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What Is Precipitation?

By Eugene P.
Updated May 21, 2024
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Precipitation is when water vapor in the atmosphere condenses and becomes heavy enough to fall to the ground.‭ Clouds are made of water vapor.‭ Under different conditions,‭ ‬including variations in relative humidity and air pressure,‭ ‬the vapor particles can begin to combine and form much larger droplets.‭ ‬Depending on the temperatures of the atmosphere,‭ ‬the ground and the air on the path between the two,‭ ‬the droplets‭ ‬could fall as rain,‭ ‬snow,‭ ‬sleet,‭ ‬hail or graupel.‭ ‬The water cycle of the planet relies on precipitation to‭ ‬return water vapor in the atmosphere back to the surface so the cycle can begin again when it eventually evaporates.

‏Once clouds have formed in the atmosphere,‭ ‬there are a variety of reasons why the water vapor of which they are made can turn into precipitation.‭ ‬Rain can be formed when the air around a cloud,‭ ‬because of turbulence or the collision of weather fronts,‭ ‬causes the vapor particles to collide and come together into larger drops.‭ ‬When the drops are large enough,‭ ‬they fall toward the ground as rain.

Precipitation also occurs when wind moves upward because of the presence of mountains.‭ The movement of‭ ‬a large amount of air across a mountain ridge causes the air to cool rapidly,‭ ‬forcing the condensation of the moisture it contains.‭ ‬The condensed droplets fall‭ ‬as rain.‭ ‬The opposite effect,‭ ‬know as lake effect snow or rain, can occur over large bodies of water.‭ ‬The lake effect is when warm air rises from a large body of water and interacts with colder air above, causing condensation of the moisture.

There are strict classifications for the types of precipitation that can occur.‭ ‬If the water falls as a liquid,‭ ‬it is called rain.‭ ‬Sleet forms in cold air when the drops are cooled and almost completely freeze,‭ ‬but do not harden.‭ ‬Hail indicates the droplets have been supercooled in the atmosphere,‭ ‬forming into solid balls of ice.‭ ‬Snow is formed when a single ice crystal begins to coalesce with other crystals and moisture,‭ ‬creating a crystal-like flake, and graupel is a soft hail or snow pellet on the spectrum between regular snow and regular hail.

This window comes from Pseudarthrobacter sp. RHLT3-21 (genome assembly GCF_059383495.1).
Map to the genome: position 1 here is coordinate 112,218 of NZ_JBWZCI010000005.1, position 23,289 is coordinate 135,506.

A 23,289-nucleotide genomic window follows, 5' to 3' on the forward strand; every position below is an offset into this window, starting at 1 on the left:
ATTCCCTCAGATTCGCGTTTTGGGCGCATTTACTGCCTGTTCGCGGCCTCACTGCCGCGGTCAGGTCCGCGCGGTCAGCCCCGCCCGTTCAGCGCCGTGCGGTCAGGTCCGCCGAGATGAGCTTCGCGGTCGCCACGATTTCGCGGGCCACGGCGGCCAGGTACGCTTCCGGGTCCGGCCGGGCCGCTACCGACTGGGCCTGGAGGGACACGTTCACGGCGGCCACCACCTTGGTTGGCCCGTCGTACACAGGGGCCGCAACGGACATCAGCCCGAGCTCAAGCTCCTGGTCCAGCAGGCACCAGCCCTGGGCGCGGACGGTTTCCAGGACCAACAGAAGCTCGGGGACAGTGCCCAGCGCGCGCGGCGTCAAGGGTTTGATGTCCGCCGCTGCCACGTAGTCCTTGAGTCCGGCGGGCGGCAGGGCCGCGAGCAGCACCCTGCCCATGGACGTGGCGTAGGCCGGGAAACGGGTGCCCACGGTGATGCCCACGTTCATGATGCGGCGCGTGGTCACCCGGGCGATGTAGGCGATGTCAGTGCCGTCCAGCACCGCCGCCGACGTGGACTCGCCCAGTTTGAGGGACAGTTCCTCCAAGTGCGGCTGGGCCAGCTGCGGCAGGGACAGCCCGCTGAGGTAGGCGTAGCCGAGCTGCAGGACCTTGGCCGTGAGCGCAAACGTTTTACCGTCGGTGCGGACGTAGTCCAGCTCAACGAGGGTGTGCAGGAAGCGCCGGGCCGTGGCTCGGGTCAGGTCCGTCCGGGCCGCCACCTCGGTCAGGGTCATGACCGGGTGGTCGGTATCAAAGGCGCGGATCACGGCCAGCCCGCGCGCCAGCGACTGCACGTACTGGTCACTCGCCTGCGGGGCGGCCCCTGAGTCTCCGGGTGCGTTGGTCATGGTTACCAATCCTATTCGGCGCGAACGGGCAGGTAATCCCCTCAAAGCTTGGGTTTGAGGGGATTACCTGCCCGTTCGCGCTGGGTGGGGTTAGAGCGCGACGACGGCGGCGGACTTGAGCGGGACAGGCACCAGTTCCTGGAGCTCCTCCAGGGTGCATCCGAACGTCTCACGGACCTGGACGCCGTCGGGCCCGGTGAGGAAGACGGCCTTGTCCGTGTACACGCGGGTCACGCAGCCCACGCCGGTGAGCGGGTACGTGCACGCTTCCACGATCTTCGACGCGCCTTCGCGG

Precipitation is made possible by the water cycle of the planet.‭ ‬The water cycle is the process by which water on the ground is eventually turned into water vapor.‭ ‬The vapor travels up into the atmosphere, where it condenses into tiny particles and mixes with dust to form clouds.‭ ‬The‭ ‬process completes when the vapor condenses and falls to the ground again.

Water vapor in the atmosphere can interact with other particles that might be present and change the chemistry of the water.‭ ‬By coming in contact with sulfur dioxides and nitrogen oxides,‭ ‬extra hydrogen appears in the droplets and forms acidic rain that can have detrimental effects on objects with which it comes in contact.‭ ‬In certain areas of the world,‭ ‬including the Western Mediterranean,‭ ‬water vapor can combine with dust from deserts and take on a reddish hue.‭ ‬This is called rain dust.

The term "precipitation" also applies to a process in chemistry.‭ ‬It describes an event in a chemical reaction in which a solid is formed within a solution.‭ ‬The solid is usually ‬denser than the solution and will fall to the bottom of the solution like rain.

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Discussion Comments
By Viranty — On Feb 14, 2014

No matter how much we dread it, driving in bad weather is something we all have to face. You can't skip work or school just because there's ice on the road, and you can't stay indoors because the roads are wet and slippery. As unpredictable as precipitation is, apply your driving skills to the max and never be willing to take any risks, as it just might cost you your life.

By RoyalSpyder — On Feb 14, 2014

@Chmander - I agree with you. When I got my first car about two years ago (during the summer time), it was very easy to adjust to road conditions, even in the rain. However, driving in snow was a different story. I can't give any "exact" tips on how to handle driving in snowy weather, but just remember to be very cautious and drive extra slow.

By Chmander — On Feb 13, 2014

Speaking of precipitation, this article reminds me of driving in bad weather. I know that's not what the article is discussing, but I think it would be interesting to talk about regardless. Whether it's rain, sleet, snow or even hail, it's always good to adjust your driving skills in bad weather conditions. When we get our first car at a young age (which is more than likely during the summer time), aside from the rain and thunderstorms, we have little to worry about when it comes to driving conditions. However, by the time November and December roll around, that's a completely different story.

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